Financial due diligence needs to adapt post-COVID-19 as recent trading performance is now unlikely to be a reliable measure of future profitability.
Since the onset of COVID-19, M&A plans have slowed. While the timing is uncertain, we expect a ramp-up of activity when the crisis eases, with buyers recommencing their plans and/or identifying new targets impacted by COVID-19.
Although the dynamics of the deal environment will have changed, clients will pose the same fundamental question to financial due diligence professionals: what is the historical underlying and future profitability of the business?
Financial diligence needs to be flexible across sectors
In the pre-COVID-19 era, it was customary to form a view of underlying and future profitability by analysing recent trading performance, and adjusting for non-recurring items and the impact of known changes. Given the unprecedented financial impact of COVID-19, recent trading performance is now unlikely to be a good indicator of future profitability, with external factors impacting each business and sector differently.
Some businesses will have ceased trading during COVID-19, hospitality being a prominent example. Diligence will need to consider the extent to which such businesses will recover against a backdrop of a changing cost base and evolution of social interaction, work habits and travel patterns.
Trading will have continued for most businesses but at a lower level. Much of the economy (business support services is a good example) will fall within this bucket, impacted by the sharp decline in general economic activity, as well as sector-specific challenges. Diligence will need to focus on the timing and phasing of a recovery, changes in the nature of demand, the financial resilience of the business and the ability of the business model to flex in order to capture new opportunities.
Finally, a minority of businesses will have benefited from COVID-19, at least in the short term, including supermarkets, DIY retailers and pharmaceutical suppliers. Diligence will need to consider whether the upside will continue or if the market will return to pre-COVID-19 levels.
Approach to assessing profitability needs to evolve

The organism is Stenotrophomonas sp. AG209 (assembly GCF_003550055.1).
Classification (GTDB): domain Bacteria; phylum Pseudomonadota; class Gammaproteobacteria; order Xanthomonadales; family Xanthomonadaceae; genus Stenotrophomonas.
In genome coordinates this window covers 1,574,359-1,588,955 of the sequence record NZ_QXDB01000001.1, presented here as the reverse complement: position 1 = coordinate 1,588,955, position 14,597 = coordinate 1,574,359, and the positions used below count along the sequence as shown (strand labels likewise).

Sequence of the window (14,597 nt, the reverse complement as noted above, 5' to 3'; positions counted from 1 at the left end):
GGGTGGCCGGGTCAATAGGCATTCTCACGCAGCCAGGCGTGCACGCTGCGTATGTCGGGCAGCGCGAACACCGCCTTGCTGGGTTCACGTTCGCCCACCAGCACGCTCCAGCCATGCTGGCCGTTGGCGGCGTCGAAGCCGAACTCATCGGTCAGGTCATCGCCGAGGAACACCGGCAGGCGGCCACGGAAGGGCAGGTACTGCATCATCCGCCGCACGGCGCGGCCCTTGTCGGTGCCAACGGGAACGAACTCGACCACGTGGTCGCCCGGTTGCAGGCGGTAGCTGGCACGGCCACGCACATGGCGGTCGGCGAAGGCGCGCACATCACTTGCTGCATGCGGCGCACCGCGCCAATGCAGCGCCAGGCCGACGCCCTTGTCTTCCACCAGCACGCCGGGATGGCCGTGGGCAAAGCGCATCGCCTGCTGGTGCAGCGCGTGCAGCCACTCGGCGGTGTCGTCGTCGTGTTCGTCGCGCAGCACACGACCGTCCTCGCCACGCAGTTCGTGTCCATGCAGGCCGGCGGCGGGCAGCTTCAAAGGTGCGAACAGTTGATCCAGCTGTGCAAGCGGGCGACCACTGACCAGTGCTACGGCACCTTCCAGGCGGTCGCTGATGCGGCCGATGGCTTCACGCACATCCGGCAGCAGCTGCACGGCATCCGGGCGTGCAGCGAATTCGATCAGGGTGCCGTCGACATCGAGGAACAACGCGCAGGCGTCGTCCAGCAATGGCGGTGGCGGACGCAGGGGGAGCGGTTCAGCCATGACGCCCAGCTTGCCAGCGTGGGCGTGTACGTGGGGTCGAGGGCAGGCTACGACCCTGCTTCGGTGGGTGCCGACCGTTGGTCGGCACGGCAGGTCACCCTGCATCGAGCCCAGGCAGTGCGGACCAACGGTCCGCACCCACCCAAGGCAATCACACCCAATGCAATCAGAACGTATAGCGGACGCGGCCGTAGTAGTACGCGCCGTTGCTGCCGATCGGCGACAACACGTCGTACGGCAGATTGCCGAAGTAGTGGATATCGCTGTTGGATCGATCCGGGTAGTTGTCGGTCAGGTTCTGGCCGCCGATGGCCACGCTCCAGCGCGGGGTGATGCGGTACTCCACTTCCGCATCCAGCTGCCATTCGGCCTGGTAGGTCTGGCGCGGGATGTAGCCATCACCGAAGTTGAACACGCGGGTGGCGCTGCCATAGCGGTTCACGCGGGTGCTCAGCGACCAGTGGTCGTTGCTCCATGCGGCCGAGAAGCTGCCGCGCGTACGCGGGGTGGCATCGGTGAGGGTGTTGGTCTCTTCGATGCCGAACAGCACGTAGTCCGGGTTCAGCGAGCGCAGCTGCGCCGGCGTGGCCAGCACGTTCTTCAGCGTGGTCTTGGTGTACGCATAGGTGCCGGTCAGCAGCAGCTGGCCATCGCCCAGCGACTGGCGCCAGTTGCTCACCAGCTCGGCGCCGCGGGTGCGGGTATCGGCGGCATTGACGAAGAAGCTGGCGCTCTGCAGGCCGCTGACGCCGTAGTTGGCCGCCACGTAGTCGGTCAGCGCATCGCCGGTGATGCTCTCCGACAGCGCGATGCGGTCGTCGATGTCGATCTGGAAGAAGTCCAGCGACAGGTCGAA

How can we determine historical underlying and future profitability if recent trading no longer provides a reasonable proxy?
1 Should we place reliance on and extrapolate the trading results achieved to February 2020 (considering seasonality)?
This may be a useful starting point but many businesses and sectors will have experienced significant unanticipated variability in demand, plus structural, operational or strategic changes resulting from the COVID-19 lockdown. This may mean the business and its target addressable market are, and could remain, substantially different in the future.
2 Should we continue to rely on trading results to the date of the transaction, adjusted for the estimated impact of COVID-19?
Perhaps, but normalising profit is likely to be highly subjective, relying on significant revenue and cost adjustments. Further, this approach will still not address the future profitability of the business.
3 Should we largely ignore historical trading performance and place more emphasis on management forecasts?
Perhaps, but does management have a track record of accurate forecasting and are we confident that it is possible to forecast accurately in these unprecedented times?
4 Should we focus on recent underlying operating cash conversion, particularly to assess the downside risk to trading?
Most businesses will be experiencing a cash squeeze as debtor days extend – is this the new norm?
Financial due diligence process – going beyond the numbers
Analysing historical performance will remain important for businesses less impacted by COVID-19. For others, a more fundamental analysis of the business and its ability to flex to a new normal will be more salient. Understanding the dynamics of demand, the sector, and wider social and economic changes will be key. Addressing the key profitability question will need diligence to go beyond the numbers.
Addressing the historical underlying and future profitability question won't be easy and this challenge will go to the heart of diligence over the coming months, particularly until the business has established a post-COVID-19 track record.
As well as taking a multi-lens view of historical profitability, we will be placing additional emphasis on the dynamics of the customers and sector, as well as assessing any protect-and-restore strategies pursued by management during COVID-19.
In the short term, completing transactions will carry additional risk. But more attractive pricing, supported by robust diligence, is likely to be attractive to many buyers.
Get help and support for your business through the transaction cycle – contact Chris Sharpe.